How does the design of 45 Park Lane interact with its venerable sister property, The Dorchester?
From the start, we were keen on designing a building that would be iconic yet contemporary, that would blend into its surroundings and, at the same time, announce its presence as the new landmark on Park Lane. The horizontal metal fins we designed for the façade accentuate the dynamic shape of the building and respond to the gentle, inward curve of The Dorchester. Another important design element, inspired by flowing curtains, is the exterior art panels, which is a monumental sculpture that has been approved by the Westminster Council as an art piece. The council was so intent on highlighting them, they encouraged more exterior lighting.

There’s also remarkable art within the penthouse.
Most of the art throughout was specifically commissioned for 45 Park Lane. The penthouse suite displays work by Sir Peter Blake depicting a modern interpretation of Rotten Row—the historic see-and-be-seen avenue in Hyde Park. The collection highlights British artists, celebrities and London views.

What influenced the palette of the penthouse suite? The textiles?
The views of Hyde Park, the sun filtering in during the morning and the blue skies. There’s a contemporary timelessness. [I chose] natural materials such as marble, cerused mahogany, suede, leather and silk velvet, trying to keep things clean yet sumptuous rather than overwhelming with patterns.

Which signature Thierry Despont design elements will our travelers recognize?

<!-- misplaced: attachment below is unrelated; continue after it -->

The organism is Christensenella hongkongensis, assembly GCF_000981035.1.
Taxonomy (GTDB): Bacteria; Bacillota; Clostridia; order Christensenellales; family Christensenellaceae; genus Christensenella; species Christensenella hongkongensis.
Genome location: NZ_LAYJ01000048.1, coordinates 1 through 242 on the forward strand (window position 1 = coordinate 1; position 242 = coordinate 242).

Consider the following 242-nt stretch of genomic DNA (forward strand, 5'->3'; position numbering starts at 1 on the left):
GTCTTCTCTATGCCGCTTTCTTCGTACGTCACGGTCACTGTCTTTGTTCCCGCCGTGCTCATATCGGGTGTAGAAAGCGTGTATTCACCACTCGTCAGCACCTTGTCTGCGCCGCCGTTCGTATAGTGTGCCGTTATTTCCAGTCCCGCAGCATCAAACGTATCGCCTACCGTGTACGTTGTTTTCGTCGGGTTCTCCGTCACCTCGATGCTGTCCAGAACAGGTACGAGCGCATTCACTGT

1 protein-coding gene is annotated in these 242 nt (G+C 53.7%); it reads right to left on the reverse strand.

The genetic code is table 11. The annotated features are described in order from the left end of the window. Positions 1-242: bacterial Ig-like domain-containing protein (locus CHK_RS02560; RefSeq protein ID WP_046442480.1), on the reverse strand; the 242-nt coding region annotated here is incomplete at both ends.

Luxurious fabrics, ultra-comfortable custom-made furniture, well-appointed dressing areas and breathtaking bathrooms.

How would you describe your overarching vision for the penthouse?
It’s a gorgeous hotel space that doesn’t feel like a hotel.

www.45parklane.com; from $10,429 per night

January 12, 2012
By Departures Dispatch | Travel, Hotel

Le Sirenuse
Photo by Steve Wrubel

There are those who say Le Sirenuse, on Italy’s Amalfi Coast, is the chicest hotel in the world—no small thanks to Carla and Antonio Sersale, whose family has run the place for 60 years. In October, Antonio celebrated his 50th and Carla did what any la-dolce-vita-loving wife would do: She threw a party. The dress was festive with a tinge of Orient—and so it was, on everyone from Carla

and Antonio

to their two sons, Aldo and Francesco

, and the rest of the cast of 300 family, friends, and regulars at the hotel, which opens its doors once again on April 1.

November 29, 2011
By Deborah Frank | Hotel, Beauty

When we were invited last summer to meet French hairstylist John Nollet in
his newly opened salon at the Park Hyatt Paris-Vendôme, we expected to see a large, busy space with assistants bustling, blow-dryers
whirring and scissors snipping. Instead, the concierge escorted us to Suite
101, with its nondescript door, around the corner from the elevators. It was
hard not to notice that Nollet’s atelier is perfectly located for quick
and discreet arrivals and departures by his French celebrity clientele, like
singer Vanessa Paradis and La Vie en Rose’s Marion Cotillard.
Inside, the small yet chicly decorated room with gold walls has French doors
that open onto a long terrace overlooking the hotel’s garden courtyard.